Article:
The Basilica of Ste. Anne de Detroit is celebrating their annual Novena this month, and members of Ss. Cyril & Methodius should be especially delighted about this event since Eastern Europe Culture will be highlighted on Friday, July 24, the eighth day of the Novena.
If you are unfamiliar, the Novena is nine-days of prayer at the Basilica of Ste. Anne and is one of the oldest devotions in the Archdiocese. This joyful event takes place from July 17-26 and is a decades-old tradition. Each day of prayer has a different theme associated with an ethnic group important to Detroit. On the tenth day, the Feast of Ste. Anne will be celebrated. All will gather to ask Ste. Anne to pray for our intentions, the intentions of our families, our city, our Archdiocese, and our world.
This year, Eastern European Culture will be honored at the 7:00PM Holy Mass on Friday, July 24. Father Libor and Father Juraj will concelebrate at the Mass and members from our Slovak community will participate in the opening procession and during the liturgy, with the Prayers of the Faithful petitions. Everyone is invited to attend, however, indoor attendance is limited to the first 500 people who arrive in person. (*See below)
The annual Novena to Ste. Anne takes place this year in a hybrid event, with in-person Masses and celebrations to the extent allowed in July, along with a live stream for those who cannot attend in person. *Mass will be live streamed on Facebook and open to the first 500 people who arrive in person. Please follow social distance guidelines and wear a mask. Bring a chair for outdoor overflow seating.
NOVENA 2020 July 17 – 26
Weekday Masses at 12:00PM and 7:00PM
Saturday Masses at 7:00PM only
Sunday Masses at 12:00PM only
Friday, July 17 – Honoring Asian Culture:
China, India, Japan, Philippines, Vietnam and Korea
Fr. Hoang Lam, Celebrant and Homilist at 7:00PM Mass
Saturday, July 18 – Honoring African Culture:
African-American Culture, Benin, Congo, Ghana, Kenya, Nigeria, Rwanda and Uganda
Fr. Ted Parker, Celebrant and Fr. John McKenzie, Homilist at 7:00PM Mass
Sunday, July 19 – Honoring French and French-Canadian Culture:
Special recognition of Ste. Anne founders and Ste. Anne School alumni
Fr. Patrick Gonyeau, Celebrant and Homilist at 12:00PM Mass
Monday, July 20 – Honoring Chaldean Culture:
Bishop Francis Kalabat, Celebrant at Homilist at 12:00PM Mass
Tuesday, July 21 – Honoring Latino Culture:
Argentina, Bolivia, Brazil, Chile, Cuba, Dominican Republic, El Salvador, Guatemala, Mexico, Nicaragua and Spain
Bishop Donald Hanchon, Celebrant and Fr. Bernardo Cruz, Homilist at 7:00PM Mass
Wednesday, July 22 – Honoring Albanian Culture:
Fr. Frederik Kalaj, Celebrant and Fr. Marko Djonovic, Homilist at 7:00PM Mass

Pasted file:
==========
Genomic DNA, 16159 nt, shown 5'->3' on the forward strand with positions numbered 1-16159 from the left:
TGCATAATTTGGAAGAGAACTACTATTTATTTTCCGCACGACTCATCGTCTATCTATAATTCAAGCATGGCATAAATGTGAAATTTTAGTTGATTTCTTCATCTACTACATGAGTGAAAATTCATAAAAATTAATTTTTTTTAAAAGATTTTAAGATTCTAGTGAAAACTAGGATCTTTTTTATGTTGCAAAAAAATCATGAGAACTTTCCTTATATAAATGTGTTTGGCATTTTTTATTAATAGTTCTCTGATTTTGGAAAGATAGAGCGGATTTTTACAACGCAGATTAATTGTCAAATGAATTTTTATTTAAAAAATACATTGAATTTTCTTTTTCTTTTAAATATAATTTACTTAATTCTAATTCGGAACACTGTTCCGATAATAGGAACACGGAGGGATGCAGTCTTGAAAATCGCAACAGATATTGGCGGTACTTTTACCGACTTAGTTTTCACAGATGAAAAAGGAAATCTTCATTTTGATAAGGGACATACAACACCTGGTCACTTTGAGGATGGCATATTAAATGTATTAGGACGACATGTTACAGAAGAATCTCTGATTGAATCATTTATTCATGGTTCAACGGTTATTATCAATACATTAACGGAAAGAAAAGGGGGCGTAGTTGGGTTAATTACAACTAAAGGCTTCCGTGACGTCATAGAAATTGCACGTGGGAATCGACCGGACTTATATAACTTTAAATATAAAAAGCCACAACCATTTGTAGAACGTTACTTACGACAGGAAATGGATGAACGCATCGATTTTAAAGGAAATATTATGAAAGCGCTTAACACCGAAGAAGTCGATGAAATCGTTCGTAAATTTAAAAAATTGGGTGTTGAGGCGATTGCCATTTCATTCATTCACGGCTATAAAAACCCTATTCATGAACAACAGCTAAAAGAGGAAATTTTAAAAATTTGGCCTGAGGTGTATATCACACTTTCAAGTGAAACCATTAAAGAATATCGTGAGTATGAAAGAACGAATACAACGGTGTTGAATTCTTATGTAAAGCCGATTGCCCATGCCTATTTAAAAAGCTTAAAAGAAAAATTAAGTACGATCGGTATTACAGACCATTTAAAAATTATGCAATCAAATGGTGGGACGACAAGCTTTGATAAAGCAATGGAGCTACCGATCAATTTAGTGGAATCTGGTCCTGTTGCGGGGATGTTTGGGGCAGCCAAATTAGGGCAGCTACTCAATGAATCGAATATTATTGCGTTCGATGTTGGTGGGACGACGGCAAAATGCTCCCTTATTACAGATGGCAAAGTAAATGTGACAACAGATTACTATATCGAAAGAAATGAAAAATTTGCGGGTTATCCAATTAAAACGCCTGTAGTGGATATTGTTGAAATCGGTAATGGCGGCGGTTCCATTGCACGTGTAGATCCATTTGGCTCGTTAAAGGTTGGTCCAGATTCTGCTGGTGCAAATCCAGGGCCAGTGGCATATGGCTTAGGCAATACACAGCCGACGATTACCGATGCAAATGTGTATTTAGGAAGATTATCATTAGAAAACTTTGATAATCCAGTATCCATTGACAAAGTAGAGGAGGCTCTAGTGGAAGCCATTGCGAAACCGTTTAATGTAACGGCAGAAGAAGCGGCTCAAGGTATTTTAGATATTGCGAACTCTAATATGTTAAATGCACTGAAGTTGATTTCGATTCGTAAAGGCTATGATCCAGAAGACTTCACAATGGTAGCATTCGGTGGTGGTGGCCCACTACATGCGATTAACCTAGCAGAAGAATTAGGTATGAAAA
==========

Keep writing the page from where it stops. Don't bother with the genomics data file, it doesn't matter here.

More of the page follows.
Thursday, July 23 – Honoring Western European Culture:
Austria, Germany, Italy and Malta
Bishop Arturo Cepeda, Celebrant and Fr. Enzo Andari, Homilist at 7:00PM Mass
Friday, July 24 – Honoring Eastern European Culture:
Croatia, Czech, Hungary, Lithuania, Poland, Slovakia and Slovenia
Bishop Robert Fisher, Celebrant and Fr. Barnabas Kiss, Homilist at 7:00PM Mass
Saturday, July 25 – Honoring Celtic and British Culture:
Ireland, England, Scotland and Wales
Bishop Gerard Battersby, Celebrant and Msgr. Tim Hogan, Homilist at 7:00PM Mass
Sunday, July 26 – Ste. Anne Feast Day:
Mass celebrated by Archbishop Allen Vigneron at 12:00PM
History of Devotion to Ste. Anne
What is known about Ste. Anne comes from the Protoevangelium of James, an apocryphal Gospel written around 145 A.D. Anne was married to Joachim and is the mother of the Blessed Virgin Mary, and therefore the grandmother of Jesus.
Missionaries dedicated a chapel to Ste Anne in France in the 6th century A.D. In France, devotion to Ste. Anne became important when a French peasant, Yves Nicolazic, reported apparitions of Ste. Anne in August of 1623 and 1624. A woman appeared who said: “I am Anne, mother of Mary. There was a chapel built here before that was dedicated to me. I ask you to build it again and take care of it because God wants me honored here.”
French missionaries brought the devotion to Quebec, Canada in 1658. Over the centuries several churches have been built in honor of Ste. Anne. The Basilica of Ste. Anne de Beaupre in Quebec was completed in 1946.
Devotion to Ste. Anne in Detroit
Antoine de la Mothe Cadillac founded Detroit on July 24, 1701. Two days later a Mass was celebrated on Ste. Anne’s feast day by one of the priests who came with Cadillac. Ste. Anne was the patroness of New France.
Although the novena to Ste. Anne presumably goes back to the beginning of the parish, there was surge of devotion to the saint and to the novena with the building of the current church in 1886. A shrine was constructed in the southeast side of the church. A relic of Ste. Anne was obtained from the Basilica in Paris and is displayed in a reliquary at the shrine. Fr. James Grand (1886-1907) and Fr. Luke Renaud (1907-1919) of the Basilian Fathers of Toronto were pastors during this period.
On April 19, 2017, Most Rev. Allen H. Vigneron, Archbishop of Detroit, decreed that the shrine in the Basilica of Ste. Anne de Detroit is the official Archdiocesan shrine to Ste. Anne. Ste. Anne is the patron saint of the Archdiocese of Detroit.
Ste. Anne de Detroit is located at 1000 Sainte Anne Street, Detroit, MI, 48216. For more information about Novena, please contact the Ste. Anne Parish Office at 313-496-1701 or email firstname.lastname@example.org.